Patrick C. Doherty, writing at TomPaine.com, summarizes the real global threats facing the U.S. these days: climate change, the U.S. fiscal imbalance, a predicted oil price "superspike," and massive resource scarcity on a global scale.
The scary thing is that none of these issues is at the top of the agenda for Republicans or Democrats right now. Our lawmakers are squabbling about a faux Social Security "crisis" and possible terrorist threats while the biggest risks to our future security go unaddressed.
Doherty points out how the big threats could combine to hit us hard:
Complexly intertwined, these four issues are the real threat facing the republic. Experts like Robert Rubin and Stephen Roach have made it clear that a severe shock in the midst of today's fiscal imbalance would trigger an economic chain reaction. The oil superspike could—by hitting American pocketbooks—trigger a drop in consumer spending. This in turn would spark a chain of events resulting in a severe recession with job losses, a stock market crash and widespread defaulting on consumer debt. The United Nations was clear that rapid and severe ecosystem changes could disrupt food production. Overseas, that means regional warfare over arable land and water supplies; in the United States, food prices would skyrocket. Complicating matters, our massive deficit and recent history of fiscal irresponsibility will mean little appetite for new American debt, tying the government's hands.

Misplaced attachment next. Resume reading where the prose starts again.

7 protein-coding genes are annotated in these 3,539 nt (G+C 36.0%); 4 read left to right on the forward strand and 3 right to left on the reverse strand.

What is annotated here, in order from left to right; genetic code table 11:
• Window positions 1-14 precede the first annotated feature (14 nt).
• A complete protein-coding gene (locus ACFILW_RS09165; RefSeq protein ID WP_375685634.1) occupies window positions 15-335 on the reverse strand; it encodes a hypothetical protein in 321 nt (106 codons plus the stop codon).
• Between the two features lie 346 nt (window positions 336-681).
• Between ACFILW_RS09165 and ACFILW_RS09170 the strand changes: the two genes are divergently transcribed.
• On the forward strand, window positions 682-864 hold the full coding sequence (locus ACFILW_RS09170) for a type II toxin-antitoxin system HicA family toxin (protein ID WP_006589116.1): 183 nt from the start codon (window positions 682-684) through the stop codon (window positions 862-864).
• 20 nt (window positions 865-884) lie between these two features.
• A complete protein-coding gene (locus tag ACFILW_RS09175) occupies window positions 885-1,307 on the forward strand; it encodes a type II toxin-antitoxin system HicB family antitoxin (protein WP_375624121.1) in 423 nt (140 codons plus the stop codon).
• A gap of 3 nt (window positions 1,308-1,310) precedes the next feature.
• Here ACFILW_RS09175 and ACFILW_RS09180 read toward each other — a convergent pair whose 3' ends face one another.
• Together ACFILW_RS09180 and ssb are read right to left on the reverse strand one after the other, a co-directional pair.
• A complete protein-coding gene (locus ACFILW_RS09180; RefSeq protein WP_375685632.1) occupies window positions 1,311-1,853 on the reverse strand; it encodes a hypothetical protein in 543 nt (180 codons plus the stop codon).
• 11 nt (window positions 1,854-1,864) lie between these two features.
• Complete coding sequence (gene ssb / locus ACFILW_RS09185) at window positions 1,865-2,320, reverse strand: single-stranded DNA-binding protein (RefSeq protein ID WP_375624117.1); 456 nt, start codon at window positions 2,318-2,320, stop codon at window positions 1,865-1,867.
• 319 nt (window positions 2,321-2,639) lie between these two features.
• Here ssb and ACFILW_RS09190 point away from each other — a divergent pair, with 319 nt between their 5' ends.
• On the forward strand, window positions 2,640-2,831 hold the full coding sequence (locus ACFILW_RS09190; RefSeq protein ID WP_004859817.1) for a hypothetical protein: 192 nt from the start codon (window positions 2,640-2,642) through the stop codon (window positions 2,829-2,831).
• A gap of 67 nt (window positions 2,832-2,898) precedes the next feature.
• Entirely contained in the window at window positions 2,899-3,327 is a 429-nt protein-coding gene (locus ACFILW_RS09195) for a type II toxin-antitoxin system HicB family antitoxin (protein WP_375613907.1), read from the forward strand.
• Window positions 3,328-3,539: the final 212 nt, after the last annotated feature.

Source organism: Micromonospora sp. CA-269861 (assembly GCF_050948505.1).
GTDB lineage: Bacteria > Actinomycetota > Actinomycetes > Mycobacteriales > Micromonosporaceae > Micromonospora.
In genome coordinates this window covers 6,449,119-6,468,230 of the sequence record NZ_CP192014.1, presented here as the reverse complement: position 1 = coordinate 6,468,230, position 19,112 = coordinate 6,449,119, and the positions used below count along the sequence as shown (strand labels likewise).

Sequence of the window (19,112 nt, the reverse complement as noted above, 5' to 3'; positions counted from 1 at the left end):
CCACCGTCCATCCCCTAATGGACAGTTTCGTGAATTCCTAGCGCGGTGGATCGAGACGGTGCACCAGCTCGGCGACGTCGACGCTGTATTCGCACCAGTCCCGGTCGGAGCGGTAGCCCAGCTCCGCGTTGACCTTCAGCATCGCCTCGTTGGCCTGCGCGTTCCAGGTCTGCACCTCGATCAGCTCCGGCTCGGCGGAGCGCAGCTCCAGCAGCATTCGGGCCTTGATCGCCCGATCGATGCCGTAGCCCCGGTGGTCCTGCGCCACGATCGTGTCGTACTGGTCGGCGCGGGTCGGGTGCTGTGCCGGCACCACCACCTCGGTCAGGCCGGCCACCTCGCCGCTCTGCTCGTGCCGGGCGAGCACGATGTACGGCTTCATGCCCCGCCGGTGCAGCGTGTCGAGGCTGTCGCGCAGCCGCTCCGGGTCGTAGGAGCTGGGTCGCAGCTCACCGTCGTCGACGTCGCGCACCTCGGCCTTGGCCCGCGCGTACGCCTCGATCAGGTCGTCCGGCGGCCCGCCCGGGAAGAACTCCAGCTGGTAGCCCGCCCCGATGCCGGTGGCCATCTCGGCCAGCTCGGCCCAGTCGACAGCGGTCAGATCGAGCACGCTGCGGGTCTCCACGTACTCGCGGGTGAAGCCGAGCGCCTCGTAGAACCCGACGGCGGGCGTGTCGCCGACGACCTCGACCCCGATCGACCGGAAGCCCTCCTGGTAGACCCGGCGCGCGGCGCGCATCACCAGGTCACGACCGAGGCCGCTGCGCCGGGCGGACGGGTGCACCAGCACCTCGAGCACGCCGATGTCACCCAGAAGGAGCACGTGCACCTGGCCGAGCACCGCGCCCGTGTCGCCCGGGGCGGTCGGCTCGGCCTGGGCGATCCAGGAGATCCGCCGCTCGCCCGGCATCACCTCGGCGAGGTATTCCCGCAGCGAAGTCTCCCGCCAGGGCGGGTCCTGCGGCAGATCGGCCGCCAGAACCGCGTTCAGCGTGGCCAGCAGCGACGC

That scenario might make for a thrilling apocalyptic screenplay, but it's not one you would want to experience first hand.
Terrorist attacks are symptoms of greater problems. If we keep playing a global game of King of the Hill, with the U.S. on top of the resource-grabbing heap, the terrorist potshots will only escalate. If we start working for global change and sustainability, though, the incentive to attack will decrease.
Is there any way to move toward this agenda in the U.S. without a catastrophic event or two as a catalyst? Not with the current lawmakers, I'm afraid.